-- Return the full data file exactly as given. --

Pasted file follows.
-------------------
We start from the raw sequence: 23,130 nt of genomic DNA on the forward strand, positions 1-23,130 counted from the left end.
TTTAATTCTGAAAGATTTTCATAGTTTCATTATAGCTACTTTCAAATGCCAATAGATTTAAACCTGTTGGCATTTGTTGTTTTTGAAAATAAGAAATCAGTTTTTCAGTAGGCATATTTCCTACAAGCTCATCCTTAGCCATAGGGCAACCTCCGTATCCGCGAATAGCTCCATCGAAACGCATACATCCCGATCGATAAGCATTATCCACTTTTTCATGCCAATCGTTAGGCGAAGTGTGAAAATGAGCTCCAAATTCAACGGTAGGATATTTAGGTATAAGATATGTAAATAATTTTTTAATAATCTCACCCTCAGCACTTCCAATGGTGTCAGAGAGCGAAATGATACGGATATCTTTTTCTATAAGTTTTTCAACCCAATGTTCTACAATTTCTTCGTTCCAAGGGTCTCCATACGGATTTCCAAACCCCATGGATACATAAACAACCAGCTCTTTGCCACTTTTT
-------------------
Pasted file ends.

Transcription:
We start from the raw sequence: 23,130 nt of genomic DNA on the forward strand, positions 1-23,130 counted from the left end.
TTTAATTCTGAAAGATTTTCATAGTTTCATTATAGCTACTTTCAAATGCCAATAGATTTAAACCTGTTGGCATTTGTTGTTTTTGAAAATAAGAAATCAGTTTTTCAGTAGGCATATTTCCTACAAGCTCATCCTTAGCCATAGGGCAACCTCCGTATCCGCGAATAGCTCCATCGAAACGCATACATCCCGATCGATAAGCATTATCCACTTTTTCATGCCAATCGTTAGGCGAAGTGTGAAAATGAGCTCCAAATTCAACGGTAGGATATTTAGGTATAAGATATGTAAATAATTTTTTAATAATCTCACCCTCAGCACTTCCAATGGTGTCAGAGAGCGAAATGATACGGATATCTTTTTCTATAAGTTTTTCAACCCAATGTTCTACAATTTCTTCGTTCCAAGGGTCTCCATACGGATTTCCAAACCCCATGGATACATAAACAACCAGCTCTTTGCCACTTTTT